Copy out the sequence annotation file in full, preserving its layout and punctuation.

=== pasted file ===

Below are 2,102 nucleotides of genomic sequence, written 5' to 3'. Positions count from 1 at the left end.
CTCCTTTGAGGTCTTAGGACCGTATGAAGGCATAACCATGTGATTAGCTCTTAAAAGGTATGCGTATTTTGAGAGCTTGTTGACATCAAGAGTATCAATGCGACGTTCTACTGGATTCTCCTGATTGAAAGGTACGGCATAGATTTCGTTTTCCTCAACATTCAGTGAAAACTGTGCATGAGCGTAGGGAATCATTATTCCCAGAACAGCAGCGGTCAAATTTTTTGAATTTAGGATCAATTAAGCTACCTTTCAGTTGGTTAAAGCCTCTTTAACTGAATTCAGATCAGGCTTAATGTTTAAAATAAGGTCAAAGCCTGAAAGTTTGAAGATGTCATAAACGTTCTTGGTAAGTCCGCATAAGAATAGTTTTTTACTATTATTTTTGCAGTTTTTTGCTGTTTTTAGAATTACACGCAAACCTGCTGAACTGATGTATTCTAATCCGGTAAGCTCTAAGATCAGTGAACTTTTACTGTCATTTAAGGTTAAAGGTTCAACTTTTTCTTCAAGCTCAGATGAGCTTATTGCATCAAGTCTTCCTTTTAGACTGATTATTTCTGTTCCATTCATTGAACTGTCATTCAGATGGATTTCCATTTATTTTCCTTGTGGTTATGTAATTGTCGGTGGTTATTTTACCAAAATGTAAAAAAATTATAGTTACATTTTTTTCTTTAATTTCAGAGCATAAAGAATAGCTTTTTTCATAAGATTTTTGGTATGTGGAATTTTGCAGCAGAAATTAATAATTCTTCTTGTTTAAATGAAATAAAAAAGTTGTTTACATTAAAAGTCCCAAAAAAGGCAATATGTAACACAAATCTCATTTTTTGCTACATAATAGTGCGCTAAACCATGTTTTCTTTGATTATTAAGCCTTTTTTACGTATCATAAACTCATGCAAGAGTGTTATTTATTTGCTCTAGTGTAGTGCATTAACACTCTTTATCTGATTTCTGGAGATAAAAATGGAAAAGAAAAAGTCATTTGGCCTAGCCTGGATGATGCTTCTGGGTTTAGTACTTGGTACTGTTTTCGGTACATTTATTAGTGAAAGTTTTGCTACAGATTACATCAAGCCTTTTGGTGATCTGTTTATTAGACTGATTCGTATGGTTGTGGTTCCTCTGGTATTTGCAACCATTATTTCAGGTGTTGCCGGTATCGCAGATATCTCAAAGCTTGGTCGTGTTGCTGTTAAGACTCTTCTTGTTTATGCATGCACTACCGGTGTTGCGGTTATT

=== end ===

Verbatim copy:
Below are 2,102 nucleotides of genomic sequence, written 5' to 3'. Positions count from 1 at the left end.
CTCCTTTGAGGTCTTAGGACCGTATGAAGGCATAACCATGTGATTAGCTCTTAAAAGGTATGCGTATTTTGAGAGCTTGTTGACATCAAGAGTATCAATGCGACGTTCTACTGGATTCTCCTGATTGAAAGGTACGGCATAGATTTCGTTTTCCTCAACATTCAGTGAAAACTGTGCATGAGCGTAGGGAATCATTATTCCCAGAACAGCAGCGGTCAAATTTTTTGAATTTAGGATCAATTAAGCTACCTTTCAGTTGGTTAAAGCCTCTTTAACTGAATTCAGATCAGGCTTAATGTTTAAAATAAGGTCAAAGCCTGAAAGTTTGAAGATGTCATAAACGTTCTTGGTAAGTCCGCATAAGAATAGTTTTTTACTATTATTTTTGCAGTTTTTTGCTGTTTTTAGAATTACACGCAAACCTGCTGAACTGATGTATTCTAATCCGGTAAGCTCTAAGATCAGTGAACTTTTACTGTCATTTAAGGTTAAAGGTTCAACTTTTTCTTCAAGCTCAGATGAGCTTATTGCATCAAGTCTTCCTTTTAGACTGATTATTTCTGTTCCATTCATTGAACTGTCATTCAGATGGATTTCCATTTATTTTCCTTGTGGTTATGTAATTGTCGGTGGTTATTTTACCAAAATGTAAAAAAATTATAGTTACATTTTTTTCTTTAATTTCAGAGCATAAAGAATAGCTTTTTTCATAAGATTTTTGGTATGTGGAATTTTGCAGCAGAAATTAATAATTCTTCTTGTTTAAATGAAATAAAAAAGTTGTTTACATTAAAAGTCCCAAAAAAGGCAATATGTAACACAAATCTCATTTTTTGCTACATAATAGTGCGCTAAACCATGTTTTCTTTGATTATTAAGCCTTTTTTACGTATCATAAACTCATGCAAGAGTGTTATTTATTTGCTCTAGTGTAGTGCATTAACACTCTTTATCTGATTTCTGGAGATAAAAATGGAAAAGAAAAAGTCATTTGGCCTAGCCTGGATGATGCTTCTGGGTTTAGTACTTGGTACTGTTTTCGGTACATTTATTAGTGAAAGTTTTGCTACAGATTACATCAAGCCTTTTGGTGATCTGTTTATTAGACTGATTCGTATGGTTGTGGTTCCTCTGGTATTTGCAACCATTATTTCAGGTGTTGCCGGTATCGCAGATATCTCAAAGCTTGGTCGTGTTGCTGTTAAGACTCTTCTTGTTTATGCATGCACTACCGGTGTTGCGGTTATT